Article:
Technically a child of the 80s, a decade you unfortunately have no personal experience in but can swear you were technically there, dammit. You were a kid in the 90s so you know VHS and cassettes and how to fix the latter with a pencil. You made mixtapes recorded from the radio; you’d wait all day to hear your song.
This should be a case for Mulder and Scully
You spent your time mucking about exploring drains, breaking into abandoned houses for no reason other than to explore and hunt ghosts. There you were, riding bikes with your neighbours, living a free, tie-dye, neon life. So many neon tights.
You were a teenager in the 00s so you’re a digital native who documented your angst on LiveJournal and hosted various IRC channels like a boss, you knew how to send alphanumeric texts to a pager and you had a mobile phone before they were smart. But the dialup song was the anthem of our time, and speaking of songs, what the hell was that whole Napster saga about?!
**SpaceGirl14 slaps you around with a large trout
But now you’re on all these same digital platforms as people not much younger than you and you feel like you’ve got this magical backstory to the Internet and life before. You know the secrets of a forgotten time. You caught the tail end of an era and were there for the bold new arrival of a new one, and you know both sides, but you were never really 100% in either.
That’s how you can feel a million years older than someone four of five years younger than you, and yet you still feel like a kid when your older friends mock your overuse of hashtags #amirite. You fit into both and you fit into neither.
You’re a bit of a nowhere person who just has to be cool with this generational limbo, and figure out how to respond (or not respond) when teenagers ask you what the 20th century was like the way you ask your parents about the 60s. You have to grudgingly share Harry Potter with today’s children and be content in your smugness because you can appreciate Stranger Things on a deeper level #fact.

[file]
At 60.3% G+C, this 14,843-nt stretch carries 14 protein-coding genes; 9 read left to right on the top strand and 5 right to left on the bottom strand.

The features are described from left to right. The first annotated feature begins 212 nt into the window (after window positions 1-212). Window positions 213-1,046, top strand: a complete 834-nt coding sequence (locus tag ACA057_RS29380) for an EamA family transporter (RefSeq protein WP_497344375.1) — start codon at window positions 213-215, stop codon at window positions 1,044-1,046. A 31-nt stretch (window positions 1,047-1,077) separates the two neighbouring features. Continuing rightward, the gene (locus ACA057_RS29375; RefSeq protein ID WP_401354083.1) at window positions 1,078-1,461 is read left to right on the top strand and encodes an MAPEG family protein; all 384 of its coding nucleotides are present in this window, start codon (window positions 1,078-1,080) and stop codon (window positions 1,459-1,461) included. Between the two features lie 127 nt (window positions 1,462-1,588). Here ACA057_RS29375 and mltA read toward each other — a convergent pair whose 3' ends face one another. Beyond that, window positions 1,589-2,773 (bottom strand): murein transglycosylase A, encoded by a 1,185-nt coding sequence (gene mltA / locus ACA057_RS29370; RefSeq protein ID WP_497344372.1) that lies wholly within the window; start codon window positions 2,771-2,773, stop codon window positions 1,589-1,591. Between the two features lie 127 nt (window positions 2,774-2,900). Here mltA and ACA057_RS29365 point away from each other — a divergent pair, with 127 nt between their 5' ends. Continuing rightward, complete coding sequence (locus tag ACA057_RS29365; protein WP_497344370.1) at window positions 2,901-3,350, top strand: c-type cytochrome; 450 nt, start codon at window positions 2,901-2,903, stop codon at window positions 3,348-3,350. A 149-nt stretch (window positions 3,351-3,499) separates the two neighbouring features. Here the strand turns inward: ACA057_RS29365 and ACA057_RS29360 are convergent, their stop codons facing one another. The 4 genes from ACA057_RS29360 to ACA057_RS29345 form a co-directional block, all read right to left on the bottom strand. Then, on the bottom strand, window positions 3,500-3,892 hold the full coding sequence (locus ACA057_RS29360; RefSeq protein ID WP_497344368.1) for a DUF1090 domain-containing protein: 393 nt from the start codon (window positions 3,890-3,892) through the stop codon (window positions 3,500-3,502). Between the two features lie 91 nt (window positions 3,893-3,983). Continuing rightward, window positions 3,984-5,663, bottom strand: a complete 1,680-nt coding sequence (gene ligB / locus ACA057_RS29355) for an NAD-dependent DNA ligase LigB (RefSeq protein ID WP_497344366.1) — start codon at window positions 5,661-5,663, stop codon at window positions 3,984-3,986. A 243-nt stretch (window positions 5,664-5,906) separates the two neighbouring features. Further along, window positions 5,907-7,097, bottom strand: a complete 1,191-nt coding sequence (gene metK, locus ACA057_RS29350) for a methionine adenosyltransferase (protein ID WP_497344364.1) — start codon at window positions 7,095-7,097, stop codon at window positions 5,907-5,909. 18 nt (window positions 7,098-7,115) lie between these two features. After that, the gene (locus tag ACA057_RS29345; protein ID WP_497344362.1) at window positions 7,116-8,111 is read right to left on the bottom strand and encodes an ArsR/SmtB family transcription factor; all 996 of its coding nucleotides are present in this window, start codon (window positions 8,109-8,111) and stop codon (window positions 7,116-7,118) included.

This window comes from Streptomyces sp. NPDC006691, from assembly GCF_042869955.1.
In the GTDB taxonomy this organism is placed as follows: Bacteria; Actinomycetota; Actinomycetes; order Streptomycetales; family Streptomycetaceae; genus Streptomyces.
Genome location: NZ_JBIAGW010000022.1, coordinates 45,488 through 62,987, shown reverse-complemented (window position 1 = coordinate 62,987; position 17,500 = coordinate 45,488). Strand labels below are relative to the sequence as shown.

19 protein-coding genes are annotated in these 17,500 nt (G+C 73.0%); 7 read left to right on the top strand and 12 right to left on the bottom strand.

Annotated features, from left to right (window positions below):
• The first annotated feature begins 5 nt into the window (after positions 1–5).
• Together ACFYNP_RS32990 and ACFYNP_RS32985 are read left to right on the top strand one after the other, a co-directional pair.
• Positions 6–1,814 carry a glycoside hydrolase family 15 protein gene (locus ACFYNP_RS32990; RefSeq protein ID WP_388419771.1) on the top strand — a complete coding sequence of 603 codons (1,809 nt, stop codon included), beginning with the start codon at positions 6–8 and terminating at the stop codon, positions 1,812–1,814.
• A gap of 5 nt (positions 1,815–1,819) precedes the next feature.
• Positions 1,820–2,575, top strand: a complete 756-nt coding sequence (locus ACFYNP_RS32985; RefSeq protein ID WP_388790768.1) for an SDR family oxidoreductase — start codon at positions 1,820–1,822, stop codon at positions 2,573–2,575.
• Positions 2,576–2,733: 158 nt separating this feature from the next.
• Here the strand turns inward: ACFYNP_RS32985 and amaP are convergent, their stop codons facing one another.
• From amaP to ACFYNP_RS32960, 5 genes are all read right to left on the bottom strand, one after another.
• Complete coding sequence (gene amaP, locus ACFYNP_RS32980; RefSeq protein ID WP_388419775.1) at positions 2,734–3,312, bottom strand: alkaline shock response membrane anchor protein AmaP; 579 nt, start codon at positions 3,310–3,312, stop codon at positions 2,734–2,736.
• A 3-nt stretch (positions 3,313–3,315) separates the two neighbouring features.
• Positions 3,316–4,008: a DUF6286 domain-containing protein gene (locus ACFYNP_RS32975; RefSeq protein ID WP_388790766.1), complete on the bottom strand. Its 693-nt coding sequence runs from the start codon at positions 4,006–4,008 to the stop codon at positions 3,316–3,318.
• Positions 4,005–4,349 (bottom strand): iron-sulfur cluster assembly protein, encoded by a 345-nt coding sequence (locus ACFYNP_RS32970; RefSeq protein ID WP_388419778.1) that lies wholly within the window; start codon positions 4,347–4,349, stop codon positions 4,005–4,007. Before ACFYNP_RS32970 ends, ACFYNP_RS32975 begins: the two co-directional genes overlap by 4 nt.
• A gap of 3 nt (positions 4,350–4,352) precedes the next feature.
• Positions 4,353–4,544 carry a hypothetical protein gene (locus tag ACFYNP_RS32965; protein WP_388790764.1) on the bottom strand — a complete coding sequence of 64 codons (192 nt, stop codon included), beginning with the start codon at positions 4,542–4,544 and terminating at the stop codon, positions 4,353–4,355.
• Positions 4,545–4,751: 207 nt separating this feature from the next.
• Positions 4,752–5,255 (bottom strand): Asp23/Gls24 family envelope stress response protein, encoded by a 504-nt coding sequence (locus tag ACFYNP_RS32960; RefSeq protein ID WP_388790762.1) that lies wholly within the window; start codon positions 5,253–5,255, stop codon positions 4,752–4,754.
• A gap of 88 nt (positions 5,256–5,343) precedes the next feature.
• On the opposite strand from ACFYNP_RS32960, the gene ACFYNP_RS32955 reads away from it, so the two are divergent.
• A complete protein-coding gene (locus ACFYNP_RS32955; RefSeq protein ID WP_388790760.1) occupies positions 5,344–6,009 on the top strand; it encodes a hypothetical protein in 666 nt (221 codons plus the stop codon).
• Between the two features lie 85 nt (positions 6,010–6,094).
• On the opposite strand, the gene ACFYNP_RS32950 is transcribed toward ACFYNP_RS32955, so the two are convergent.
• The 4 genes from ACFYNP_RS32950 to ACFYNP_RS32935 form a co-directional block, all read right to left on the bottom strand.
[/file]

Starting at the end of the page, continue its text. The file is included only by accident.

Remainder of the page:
Maybe this is relevant to me especially because I haven’t hung out with anyone over 30 for a long time now, and it
sort of really gets to you. So for now I’ll just chill here with my part-80s-kid-part-90s-kid-part-00s-kid self, reliving the salad days of our youth: a confusing coming-of-age tale that was splashed out across three decades, two centuries and endless days of in between.
Only at her insistence they shook her hand too, and with an overcompensating firmness.
Soft, smooth brown met weathered white leather
The sparkle in her eyes outshining their cataracts
Their waistlines rivalled only by the vastness of her imagination.
Isn’t she fascinating, they mused, with wandering eyes.
Isn’t she young, and isn’t she interesting, and my god, isn’t she feisty! But, what an awful lot she has to say, and I do wish she wouldn’t say it
To her, a young woman, a feminist, a fighter, with something important to say.
To them, a curly-haired gypsy girl dancing for her masters as they wined and dined on themselves and on each other, tapping her tambourine to the tune of their ego-stroking circle-jerk, twirling between the social orgy of their septuagenarian self-importance.
When will you have babies, their voices boomed like their generation once had, grinning and nudging each other like schoolboys who’d only just learned where babies come from.
It was just a joke, they sighed as deeply as their dwindling lungs would allow.
But as much as she tried, she couldn’t tear herself away from the battle for which all were present but only one fought.
And so she stayed, till every last one of these centenarians ran out of things to say, and they were wheeled off to the young wives who’d made them dinner, to the daughters who deserved so much more.
So for the past few years, I’ve been living the mostly blissful life of a young woman who magically got rid of some of the sexual harassment, street-side annoyances and catcalling that women often face. The difference: I quite often had a man by my side. Martin and I do most things together.
This weekend he ended up in France and I ended up travelling solo in Russia. Note: I love travelling on my own. I do it every time Martin and I happen to be apart because as much as I love travelling with him, I love x10 travelling on my own.
Fast forward to two nights ago, where I’m doing exactly what I’m doing now: hanging out with my laptop in a hostel, tweeting, Facebooking, YouTubing, thinking patriarchy-smashing thoughts and such. I’ve already spied two middle aged gents who are slightly drunk and keep looking my way. I’m already annoyed, and I’m not giving up my spot.